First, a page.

Hospitals are a little bit different than other job settings. For instance, if you’re an accountant and pay a bill late, you might get hit with a late fee. If you’re an editor and you miss a deadline, your story might not run. If you’re a mailman and get caught in traffic, your route might get its mail late. That’s not to minimize the importance of the aforementioned professions, but hospitals are a little bit different – failure could mean the difference between life and death. And, according to a story in Hospital & Health Networks Magazine, nurses said that communication lapses are among the most common factors in preventable errors.
There are many reasons for communication failure. The top six factors include cultural barriers, socioeconomics, literacy, gender, behavior and personality. But, the key to communication lapses is that they’re 100% preventable. Now that’s not to say that everyone is perfect, but the number of errors can be significantly reduced in a hospital setting with a little bit of cooperation and increased efforts among team members and management. Here’s a look at five tips on how communication within your hospital team can be greatly improved:
SBAR is a communication technique that can be deployed to streamline communication in hospital settings. Specifically, “SBAR” stands for “Situation Background Assessment Recommendation.” But, it’s not an app, or a software program or some other state-of-the-art technology that will immediately fix all of your communication problems, but more of a mindset to buy into and streamline effective communication among all the members of your team. It starts with uncovering the current situation of the patient, and then the clinical background and what can be done to resolve the problem.
One of the biggest misunderstandings that often lead to mistakes is from misunderstanding abbreviations on medical sheets and such. For this reason, it’s important to not use any abbreviations unless you’re certain that your staff members know exactly what you’re talking about. Just think – the minimal amount of time that it will take to write out a full description is nothing compared to the jeopardy you potentially could put a patient in. The Joint Commission has formulated a list of common abbreviations that should never be used in a medical setting.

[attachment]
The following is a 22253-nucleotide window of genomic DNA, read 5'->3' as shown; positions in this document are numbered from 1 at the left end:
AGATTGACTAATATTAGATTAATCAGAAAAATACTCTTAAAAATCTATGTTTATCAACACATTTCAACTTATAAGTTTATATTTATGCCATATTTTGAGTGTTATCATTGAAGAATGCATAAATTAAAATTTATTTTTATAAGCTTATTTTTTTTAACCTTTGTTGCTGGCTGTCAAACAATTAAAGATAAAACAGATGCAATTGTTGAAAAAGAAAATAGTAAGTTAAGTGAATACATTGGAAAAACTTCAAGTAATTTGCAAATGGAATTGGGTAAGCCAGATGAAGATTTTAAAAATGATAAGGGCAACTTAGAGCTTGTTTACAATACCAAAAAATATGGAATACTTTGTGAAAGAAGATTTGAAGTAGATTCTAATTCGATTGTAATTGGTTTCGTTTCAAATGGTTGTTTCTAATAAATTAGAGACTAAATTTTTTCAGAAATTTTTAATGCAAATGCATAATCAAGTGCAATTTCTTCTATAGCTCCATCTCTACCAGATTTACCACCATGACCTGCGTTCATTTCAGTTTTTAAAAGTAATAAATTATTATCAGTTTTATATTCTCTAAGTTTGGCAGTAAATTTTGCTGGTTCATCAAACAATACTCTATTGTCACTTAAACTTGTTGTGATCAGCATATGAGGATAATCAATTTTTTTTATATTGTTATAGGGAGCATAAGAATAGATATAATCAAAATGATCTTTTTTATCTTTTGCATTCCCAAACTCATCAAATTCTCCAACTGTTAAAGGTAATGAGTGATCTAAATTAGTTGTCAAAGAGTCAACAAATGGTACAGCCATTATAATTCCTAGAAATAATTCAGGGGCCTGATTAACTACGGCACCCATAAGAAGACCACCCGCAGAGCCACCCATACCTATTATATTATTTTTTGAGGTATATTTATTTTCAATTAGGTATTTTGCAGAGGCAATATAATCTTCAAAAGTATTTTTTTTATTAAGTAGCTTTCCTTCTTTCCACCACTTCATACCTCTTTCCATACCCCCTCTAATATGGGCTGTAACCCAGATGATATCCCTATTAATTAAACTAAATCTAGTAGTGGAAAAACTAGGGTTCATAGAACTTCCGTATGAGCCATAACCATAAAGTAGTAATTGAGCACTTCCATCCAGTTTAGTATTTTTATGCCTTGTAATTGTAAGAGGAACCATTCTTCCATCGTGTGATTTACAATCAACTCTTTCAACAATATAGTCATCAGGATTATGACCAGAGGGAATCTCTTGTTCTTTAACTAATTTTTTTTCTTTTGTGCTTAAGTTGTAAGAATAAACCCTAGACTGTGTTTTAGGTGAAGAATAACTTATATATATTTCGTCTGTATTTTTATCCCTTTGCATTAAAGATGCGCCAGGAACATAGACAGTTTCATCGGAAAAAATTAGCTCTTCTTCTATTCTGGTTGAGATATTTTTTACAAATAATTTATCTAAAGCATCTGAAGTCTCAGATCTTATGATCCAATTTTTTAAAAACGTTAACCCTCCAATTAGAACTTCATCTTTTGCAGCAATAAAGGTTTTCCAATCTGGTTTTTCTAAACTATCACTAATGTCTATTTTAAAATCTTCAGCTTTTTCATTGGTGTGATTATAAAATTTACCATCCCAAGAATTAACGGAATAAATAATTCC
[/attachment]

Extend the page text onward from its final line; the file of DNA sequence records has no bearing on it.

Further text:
One of the reasons for errors in the hospital setting is language barriers that various patients have. Let’s face it – America is a melting pot, so not everyone is fluent in English. No, there’s native Spanish speakers, French speakers, etc. So for this reason, you might consider hiring or contracting with an interpreter. These professionals are somewhat like communications nurses – they bridge the language gap between patients and doctor, so that there’s nothing lost in translation and you can ensure all your patients are being treated to the best of your staff’s ability. Although you can use a friend or family member of the patient’s for these purposes, such people may be unfamiliar with medical terminology.
If your staff encounters an error from a communication lapse, don’t just ignore it – do something to fix it. Just as how a football team meets for weekly film sessions to understand their mistakes and how they can improve for the next week’s game, consider holding a staff meeting each week where you review policy, go over any incidents and take questions from your staff members on hypothetical situations or any other concerns they may have. Doing this keeps everyone in the loop and also reinforces the biggest factors in running a successful operation.
Never rush a patient. You should always allow your patient to ask questions and reinforce important aspects of a patient’s visit, such as when to take medication and what to expect in terms of side effects or rehabilitation following an operation. It’s also a good idea to have a family member or friend of the patient sit in on important informational sessions, so that there’s one more person who can remember and relay information. It’s unreasonable to think that all communication errors in a hospital setting are you and your staff’s fault, but part of this may be the result of not briefing your patient properly.
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